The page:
The RS's 305hp just not cutting it? Better call the Mountune rescue squad
By Cam Tait / Tuesday, 17 January 2023 / Loading comments
A Focus RS with an extensive list of modifications wouldn’t normally grab our attention. It’s all well and good throwing performance parts at something in the name of lowering lap times and annoying neighbours, but as a potential buyer you’ve got little idea whether said mods have been installed properly or if, you know, they actually work.
On top of that, it takes a brave soul to start mucking about with Ford’s handiwork. The Mk2 Focus RS was a landmark car when it arrived in 2009, proving that it was possible to fire over 300hp through the front wheels without armfuls of tyre-melting torque steer. But that’s because a crack team of engineers spent a considerable amount of time and money making it work. Anyone who claims to have done better armed only with a Halfords’ socket set and some enthusiasm is probably kidding themselves.
This, however, is no ordinary breathed-on Focus. This is the wantonly ballistic MR375 Clubsport, the most potent upgrade pack Mountune offered for the Mk2, and probably the only iteration to hold a candle to the seldom-seen but savagely good RS500. Certainly, it’s the version to allay any fears of dodgy aftermarket installations; if it was good enough for Ford’s seal of approval back in the day, it’s probably good enough for you now.
As you might imagine, the major draw of the MR375 kit is power. Specifically, an upgrade from 305hp to 375hp from the standard car’s 2.5-litre turbocharged five-cylinder engine. That’s courtesy of an engine remap, Miltek exhaust and an upgraded bypass valve, plus all the goodies that come with the MP350 pack such as new intercooler, airbox and fuel delivery module from the RS500. As a result, cars fitted with the full MR375 could hit 62mph from a standstill in five seconds flat – 0.9 seconds faster than the base model – before topping out at 165mph. Granted, the all-wheel-drive Mk3 RS will still come out on top, but the Mountune upgrades still put the Mk2 ahead on power against newer hot hatches such as the latest Civic Type R. So, yes, it’s rather effective.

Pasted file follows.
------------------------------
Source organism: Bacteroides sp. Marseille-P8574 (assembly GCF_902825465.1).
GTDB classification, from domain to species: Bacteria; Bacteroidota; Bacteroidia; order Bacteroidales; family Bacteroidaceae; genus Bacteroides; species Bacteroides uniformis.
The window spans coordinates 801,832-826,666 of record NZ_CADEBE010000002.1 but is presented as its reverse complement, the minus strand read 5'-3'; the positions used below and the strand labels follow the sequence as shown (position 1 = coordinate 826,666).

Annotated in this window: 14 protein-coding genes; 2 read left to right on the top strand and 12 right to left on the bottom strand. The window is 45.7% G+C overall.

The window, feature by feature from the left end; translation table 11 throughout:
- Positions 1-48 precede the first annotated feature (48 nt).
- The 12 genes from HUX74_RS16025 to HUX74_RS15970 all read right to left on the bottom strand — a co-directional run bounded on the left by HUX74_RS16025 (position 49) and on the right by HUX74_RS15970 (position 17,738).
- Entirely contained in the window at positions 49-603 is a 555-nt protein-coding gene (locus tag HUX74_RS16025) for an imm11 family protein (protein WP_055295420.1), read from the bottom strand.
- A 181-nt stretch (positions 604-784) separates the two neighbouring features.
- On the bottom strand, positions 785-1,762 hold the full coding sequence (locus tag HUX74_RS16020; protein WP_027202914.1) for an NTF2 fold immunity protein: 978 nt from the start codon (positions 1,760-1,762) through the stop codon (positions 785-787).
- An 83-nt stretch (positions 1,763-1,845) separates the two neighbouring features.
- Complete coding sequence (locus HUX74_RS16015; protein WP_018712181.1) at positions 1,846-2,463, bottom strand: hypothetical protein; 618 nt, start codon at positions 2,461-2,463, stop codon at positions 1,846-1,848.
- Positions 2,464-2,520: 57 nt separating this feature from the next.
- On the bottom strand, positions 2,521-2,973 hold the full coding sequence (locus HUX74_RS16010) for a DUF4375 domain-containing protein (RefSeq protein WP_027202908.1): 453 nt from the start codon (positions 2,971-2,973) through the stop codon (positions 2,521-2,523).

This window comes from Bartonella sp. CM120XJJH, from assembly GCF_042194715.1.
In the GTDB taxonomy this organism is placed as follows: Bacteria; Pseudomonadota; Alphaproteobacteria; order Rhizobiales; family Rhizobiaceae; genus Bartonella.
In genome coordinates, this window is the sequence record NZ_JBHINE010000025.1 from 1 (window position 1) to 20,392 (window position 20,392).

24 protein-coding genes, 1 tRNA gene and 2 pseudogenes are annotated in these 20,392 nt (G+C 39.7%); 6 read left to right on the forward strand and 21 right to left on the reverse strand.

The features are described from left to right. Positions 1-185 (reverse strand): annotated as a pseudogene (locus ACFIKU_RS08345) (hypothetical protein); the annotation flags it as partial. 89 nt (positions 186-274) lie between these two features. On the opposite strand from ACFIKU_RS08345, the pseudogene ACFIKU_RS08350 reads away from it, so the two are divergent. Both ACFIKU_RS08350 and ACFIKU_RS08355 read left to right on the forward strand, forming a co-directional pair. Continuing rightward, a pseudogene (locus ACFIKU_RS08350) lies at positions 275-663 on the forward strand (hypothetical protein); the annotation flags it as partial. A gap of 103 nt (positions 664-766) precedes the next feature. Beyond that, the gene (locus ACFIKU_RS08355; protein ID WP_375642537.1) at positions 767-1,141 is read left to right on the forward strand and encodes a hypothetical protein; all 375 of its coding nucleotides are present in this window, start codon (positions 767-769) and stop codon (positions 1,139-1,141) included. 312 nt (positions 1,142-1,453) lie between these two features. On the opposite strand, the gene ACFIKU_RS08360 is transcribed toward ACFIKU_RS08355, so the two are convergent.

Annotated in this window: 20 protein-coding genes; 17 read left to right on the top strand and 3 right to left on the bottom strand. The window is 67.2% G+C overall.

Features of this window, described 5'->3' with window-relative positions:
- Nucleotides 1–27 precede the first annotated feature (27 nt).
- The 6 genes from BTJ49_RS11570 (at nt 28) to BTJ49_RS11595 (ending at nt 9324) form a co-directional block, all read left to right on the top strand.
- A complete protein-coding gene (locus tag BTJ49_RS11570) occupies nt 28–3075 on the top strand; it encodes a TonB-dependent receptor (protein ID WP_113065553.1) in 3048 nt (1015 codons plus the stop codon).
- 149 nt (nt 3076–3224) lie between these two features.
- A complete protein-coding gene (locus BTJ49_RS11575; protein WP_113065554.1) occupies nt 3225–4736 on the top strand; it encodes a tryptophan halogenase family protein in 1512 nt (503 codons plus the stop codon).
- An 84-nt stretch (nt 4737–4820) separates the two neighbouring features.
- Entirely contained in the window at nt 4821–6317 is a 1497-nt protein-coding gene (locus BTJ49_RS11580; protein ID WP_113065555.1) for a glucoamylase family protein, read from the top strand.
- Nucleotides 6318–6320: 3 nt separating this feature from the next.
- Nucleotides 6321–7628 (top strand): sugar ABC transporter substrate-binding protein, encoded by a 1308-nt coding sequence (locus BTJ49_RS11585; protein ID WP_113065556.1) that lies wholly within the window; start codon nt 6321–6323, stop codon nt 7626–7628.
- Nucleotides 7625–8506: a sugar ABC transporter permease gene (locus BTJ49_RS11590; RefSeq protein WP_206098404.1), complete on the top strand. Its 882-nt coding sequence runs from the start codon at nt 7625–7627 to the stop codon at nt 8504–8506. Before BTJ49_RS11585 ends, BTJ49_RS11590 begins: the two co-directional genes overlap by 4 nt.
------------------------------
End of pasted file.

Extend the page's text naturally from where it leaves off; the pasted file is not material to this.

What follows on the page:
Still, that’s an awful lot of power going through the front wheels. Good thing, then, that this car is the Clubsport version, which gains a beefy Alcon brake kit and racier suspension to help manage the jump in performance. It does also mean you get some, er, questionable visual touches, including a smattering of yellow badges, mud flaps and carbon decals, making the Clubsport look as though it’s just ploughed through Mountune’s visitor gift shop. But the Mk2 RS (especially those finished in Ultimate Green) stands out like a sore thumb anyway – what difference do a few badges make?
While a lot of work has clearly gone into this Focus RS build, the car itself has not seen too much action – the odometer has only reached 22,625 – and it boasts a full service history to boot. That won’t make the £40,595 asking price any easier to digest, especially with this standard model going for nearly half of that. Of course, on the flip side, every so often an RS500 pops up close to six-figures. So not only will you save a chunk of change going for this MR375, but you’ll also get more power. And probably more attention at a set of traffic lights.
SPECIFICATION | FORD FOCUS RS MR375 CLUBSPORT
Engine: 2,521cc five cylinder, turbocharged
Transmission: 6-speed manual, front-wheel drive
Power (hp): [email protected],750rpm
Torque (lb ft): [email protected],500rpm
MPG: 30.5 (standard car)
CO2: 225g/kmm (standard car)
Year registered: 2010
Recorded mileage: 22,625
Price new: £24,995 (standard car)
Yours for: £40,595
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